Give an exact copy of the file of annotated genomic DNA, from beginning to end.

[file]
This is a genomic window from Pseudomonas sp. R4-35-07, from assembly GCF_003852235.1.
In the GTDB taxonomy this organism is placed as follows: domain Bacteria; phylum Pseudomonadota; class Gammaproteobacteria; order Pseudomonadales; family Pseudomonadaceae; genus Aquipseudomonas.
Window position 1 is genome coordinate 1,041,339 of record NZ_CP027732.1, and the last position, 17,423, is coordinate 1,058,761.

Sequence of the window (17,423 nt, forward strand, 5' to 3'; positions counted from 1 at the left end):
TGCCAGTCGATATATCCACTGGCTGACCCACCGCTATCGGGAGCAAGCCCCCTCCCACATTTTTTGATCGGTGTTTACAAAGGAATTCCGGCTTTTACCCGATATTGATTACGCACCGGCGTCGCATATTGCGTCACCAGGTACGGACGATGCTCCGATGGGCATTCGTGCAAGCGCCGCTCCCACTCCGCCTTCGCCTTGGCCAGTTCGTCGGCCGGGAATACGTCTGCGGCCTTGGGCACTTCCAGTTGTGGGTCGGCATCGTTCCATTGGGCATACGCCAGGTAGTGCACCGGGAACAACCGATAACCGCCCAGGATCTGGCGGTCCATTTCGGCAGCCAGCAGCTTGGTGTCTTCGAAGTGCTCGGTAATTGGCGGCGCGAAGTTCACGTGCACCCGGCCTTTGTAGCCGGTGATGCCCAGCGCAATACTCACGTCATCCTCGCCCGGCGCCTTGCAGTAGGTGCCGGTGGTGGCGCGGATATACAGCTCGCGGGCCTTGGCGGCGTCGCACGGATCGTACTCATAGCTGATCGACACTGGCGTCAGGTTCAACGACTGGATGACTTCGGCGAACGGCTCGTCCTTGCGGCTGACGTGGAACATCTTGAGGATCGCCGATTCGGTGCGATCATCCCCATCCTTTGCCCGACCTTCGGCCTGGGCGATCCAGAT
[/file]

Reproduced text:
This is a genomic window from Pseudomonas sp. R4-35-07, from assembly GCF_003852235.1.
In the GTDB taxonomy this organism is placed as follows: domain Bacteria; phylum Pseudomonadota; class Gammaproteobacteria; order Pseudomonadales; family Pseudomonadaceae; genus Aquipseudomonas.
Window position 1 is genome coordinate 1,041,339 of record NZ_CP027732.1, and the last position, 17,423, is coordinate 1,058,761.

Sequence of the window (17,423 nt, forward strand, 5' to 3'; positions counted from 1 at the left end):
TGCCAGTCGATATATCCACTGGCTGACCCACCGCTATCGGGAGCAAGCCCCCTCCCACATTTTTTGATCGGTGTTTACAAAGGAATTCCGGCTTTTACCCGATATTGATTACGCACCGGCGTCGCATATTGCGTCACCAGGTACGGACGATGCTCCGATGGGCATTCGTGCAAGCGCCGCTCCCACTCCGCCTTCGCCTTGGCCAGTTCGTCGGCCGGGAATACGTCTGCGGCCTTGGGCACTTCCAGTTGTGGGTCGGCATCGTTCCATTGGGCATACGCCAGGTAGTGCACCGGGAACAACCGATAACCGCCCAGGATCTGGCGGTCCATTTCGGCAGCCAGCAGCTTGGTGTCTTCGAAGTGCTCGGTAATTGGCGGCGCGAAGTTCACGTGCACCCGGCCTTTGTAGCCGGTGATGCCCAGCGCAATACTCACGTCATCCTCGCCCGGCGCCTTGCAGTAGGTGCCGGTGGTGGCGCGGATATACAGCTCGCGGGCCTTGGCGGCGTCGCACGGATCGTACTCATAGCTGATCGACACTGGCGTCAGGTTCAACGACTGGATGACTTCGGCGAACGGCTCGTCCTTGCGGCTGACGTGGAACATCTTGAGGATCGCCGATTCGGTGCGATCATCCCCATCCTTTGCCCGACCTTCGGCCTGGGCGATCCAGAT